As a US Army veteran currently serving as a Field Artillery Officer in the National Guard, an MBA, a professional consultant, and a mom of four, Brianna Hughes knows a thing or two about time management.
“Be intentional with where you spend your time and your energy,” says Hughes. “That’s your most valuable resource, so don’t spend it on a whim.”
To commemorate Veterans Day, Hughes shares some insight with MBAchic as to why she chose to pursue business school, what she wants others to understand about student veterans, and why she hopes we can all evolve beyond the phrase thank you for your service.
Upon graduating from the United States Military Academy at West Point, Hughes was commissioned as a Second Lieutenant in the US Army assigned to the Field Artillery branch. She spent five years on active duty serving in a variety of leadership and staff positions as a Field Artillery officer before transitioning from active duty to the National Guard so she could continue serving while pursuing a new civilian career. She received her MBA from the Carlson School at the University of Minnesota and started a role in management consulting at Slalom Consulting. Throughout her personal and professional journey, her husband Alek has been by her side, along with their four children – the oldest is six and the youngest just two months.
As a veteran, Hughes says there is one major skill that has carried her from serving in the military to applying to business school and pursuing a new career in consulting.
“Grit. That’s honestly what I have found is something that I learned from experience in West Point in the Army that has been applicable as I’ve progressed in my military career but also as I’ve pivoted to business school, a civilian career and honestly just life, parenthood,” says Hughes. “That mental, physical and emotional resilience that is developed by constantly being challenged while simultaneously being an environment that compels you to overcome.”
Just like in military training, some professional situations call for methodical discipline, while others require scrappy creativity on the fly – a dynamic skill set that veterans tend to bring to the corporate table.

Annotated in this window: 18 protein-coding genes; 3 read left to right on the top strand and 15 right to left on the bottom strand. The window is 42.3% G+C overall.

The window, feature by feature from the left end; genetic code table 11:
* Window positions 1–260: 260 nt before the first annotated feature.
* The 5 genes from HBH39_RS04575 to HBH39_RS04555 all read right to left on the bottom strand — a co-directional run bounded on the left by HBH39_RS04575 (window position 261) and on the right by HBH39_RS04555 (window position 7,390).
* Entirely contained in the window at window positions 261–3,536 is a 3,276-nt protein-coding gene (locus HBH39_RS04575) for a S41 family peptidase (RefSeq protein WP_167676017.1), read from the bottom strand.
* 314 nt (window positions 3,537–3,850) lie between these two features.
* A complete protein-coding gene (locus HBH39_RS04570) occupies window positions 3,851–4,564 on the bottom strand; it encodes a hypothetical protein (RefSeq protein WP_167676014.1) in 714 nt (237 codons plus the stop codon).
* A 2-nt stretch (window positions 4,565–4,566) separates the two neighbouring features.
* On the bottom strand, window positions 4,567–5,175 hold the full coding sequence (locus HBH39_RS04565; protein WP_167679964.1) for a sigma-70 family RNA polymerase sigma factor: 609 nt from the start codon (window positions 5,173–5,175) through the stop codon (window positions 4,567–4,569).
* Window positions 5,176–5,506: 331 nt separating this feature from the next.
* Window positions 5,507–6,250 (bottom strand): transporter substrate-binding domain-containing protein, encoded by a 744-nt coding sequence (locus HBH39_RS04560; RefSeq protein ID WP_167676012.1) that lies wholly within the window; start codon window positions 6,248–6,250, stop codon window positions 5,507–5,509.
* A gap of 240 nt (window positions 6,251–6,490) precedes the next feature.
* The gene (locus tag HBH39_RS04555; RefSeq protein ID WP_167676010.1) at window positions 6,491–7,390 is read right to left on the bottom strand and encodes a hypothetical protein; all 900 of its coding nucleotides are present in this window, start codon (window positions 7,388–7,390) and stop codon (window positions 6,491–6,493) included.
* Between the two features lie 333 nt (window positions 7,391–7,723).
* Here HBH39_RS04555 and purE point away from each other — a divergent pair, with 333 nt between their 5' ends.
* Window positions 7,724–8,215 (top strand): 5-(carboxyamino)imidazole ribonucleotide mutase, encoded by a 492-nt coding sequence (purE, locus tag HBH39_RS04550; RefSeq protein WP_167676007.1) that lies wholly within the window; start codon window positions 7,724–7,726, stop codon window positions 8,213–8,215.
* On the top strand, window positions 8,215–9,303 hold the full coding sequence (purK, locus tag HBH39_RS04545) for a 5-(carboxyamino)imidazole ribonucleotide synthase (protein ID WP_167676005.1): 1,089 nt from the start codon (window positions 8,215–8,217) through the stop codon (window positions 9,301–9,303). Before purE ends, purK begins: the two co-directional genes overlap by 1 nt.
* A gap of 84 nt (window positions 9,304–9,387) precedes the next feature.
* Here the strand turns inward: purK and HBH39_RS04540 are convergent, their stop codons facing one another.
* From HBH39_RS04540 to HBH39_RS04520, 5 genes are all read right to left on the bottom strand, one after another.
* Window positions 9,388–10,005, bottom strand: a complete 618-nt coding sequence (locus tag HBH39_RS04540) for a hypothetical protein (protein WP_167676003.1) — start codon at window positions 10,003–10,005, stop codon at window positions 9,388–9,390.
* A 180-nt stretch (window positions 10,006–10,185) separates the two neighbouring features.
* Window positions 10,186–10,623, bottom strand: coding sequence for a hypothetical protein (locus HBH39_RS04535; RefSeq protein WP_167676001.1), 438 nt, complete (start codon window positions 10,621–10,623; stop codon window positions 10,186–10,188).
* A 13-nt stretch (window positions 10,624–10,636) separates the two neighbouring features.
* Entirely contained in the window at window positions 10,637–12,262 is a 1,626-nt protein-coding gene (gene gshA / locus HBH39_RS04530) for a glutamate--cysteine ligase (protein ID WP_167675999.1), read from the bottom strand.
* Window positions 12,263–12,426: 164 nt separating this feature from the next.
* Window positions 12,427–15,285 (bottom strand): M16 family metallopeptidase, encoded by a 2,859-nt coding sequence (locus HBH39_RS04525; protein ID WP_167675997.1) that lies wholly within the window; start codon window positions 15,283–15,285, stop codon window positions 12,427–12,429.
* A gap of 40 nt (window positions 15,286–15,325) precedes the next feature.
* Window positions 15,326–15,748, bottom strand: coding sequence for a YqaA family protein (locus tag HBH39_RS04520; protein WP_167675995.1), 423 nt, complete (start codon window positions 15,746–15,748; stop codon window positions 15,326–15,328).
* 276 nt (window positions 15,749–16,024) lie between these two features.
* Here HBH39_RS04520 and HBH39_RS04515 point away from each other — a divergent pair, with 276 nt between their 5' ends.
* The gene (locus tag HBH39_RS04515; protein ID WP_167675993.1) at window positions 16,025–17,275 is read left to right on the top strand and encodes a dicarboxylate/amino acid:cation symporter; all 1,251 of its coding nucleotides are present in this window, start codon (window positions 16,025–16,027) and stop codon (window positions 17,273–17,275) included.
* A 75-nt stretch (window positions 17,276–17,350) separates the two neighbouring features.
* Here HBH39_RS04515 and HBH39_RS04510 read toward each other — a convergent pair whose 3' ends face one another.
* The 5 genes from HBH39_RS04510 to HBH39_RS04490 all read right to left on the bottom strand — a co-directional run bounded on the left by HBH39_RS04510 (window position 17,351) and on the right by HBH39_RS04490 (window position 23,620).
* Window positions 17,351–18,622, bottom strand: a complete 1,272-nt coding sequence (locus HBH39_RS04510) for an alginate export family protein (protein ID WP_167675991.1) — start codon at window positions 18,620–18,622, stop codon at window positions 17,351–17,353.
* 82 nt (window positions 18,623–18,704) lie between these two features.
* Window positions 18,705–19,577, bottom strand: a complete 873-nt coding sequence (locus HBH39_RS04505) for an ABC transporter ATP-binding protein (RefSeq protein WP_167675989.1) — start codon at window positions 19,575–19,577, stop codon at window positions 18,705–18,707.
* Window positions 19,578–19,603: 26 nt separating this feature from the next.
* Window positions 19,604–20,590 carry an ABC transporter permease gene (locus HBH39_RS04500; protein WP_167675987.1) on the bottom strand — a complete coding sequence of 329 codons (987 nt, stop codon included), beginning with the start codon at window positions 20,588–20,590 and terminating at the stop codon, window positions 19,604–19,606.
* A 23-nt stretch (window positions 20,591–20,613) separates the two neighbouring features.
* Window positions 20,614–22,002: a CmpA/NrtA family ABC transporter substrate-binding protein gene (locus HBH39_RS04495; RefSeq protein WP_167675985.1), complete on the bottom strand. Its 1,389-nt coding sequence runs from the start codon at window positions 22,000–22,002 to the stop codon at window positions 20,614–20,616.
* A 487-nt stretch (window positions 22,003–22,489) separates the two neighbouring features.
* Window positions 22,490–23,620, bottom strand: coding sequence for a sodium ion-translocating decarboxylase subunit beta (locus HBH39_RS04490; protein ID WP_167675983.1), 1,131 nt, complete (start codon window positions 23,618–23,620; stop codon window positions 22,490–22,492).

“Whatever the challenge is, whatever area of life for me – and I think for a lot of veterans – we have a knack for being able to face challenges over and over without losing our fervor, our determination,” she adds.
Looking to serve our military while pursuing higher education? To succeed, Hughes says stay realistic and prioritize goals.
“Don’t jump into an MBA because it’s like, oh well this seems like the “thing” to do. The more clear you can be about your goals and your plan, the better. That way the areas where you need to be all in, you can commit yourself fully.”
She pulls no punches when it comes to the pressures women face, particularly female veterans who also attend school, and care for family members.
“I think as women in general, balance is honestly bullshit,” Hughes says.
“We’re faced with so many different areas of our lives where we’re always expected to be giving a hundred percent and we need to understand that if we’re giving a hundred percent somewhere, we need to pull back in other areas in order to truly be our best. Know what your goals are so that you can be intentional with where you spend your time and your energy.”
While still on active duty, Hughes began mapping out her next phase of life and knew she needed to take the GMAT to accomplish her goals. For her, that meant completing a training exercise in the field before heading to study math inside her tent.
“At that time I was fitting studying into the margins of my life,” recalls Hughes.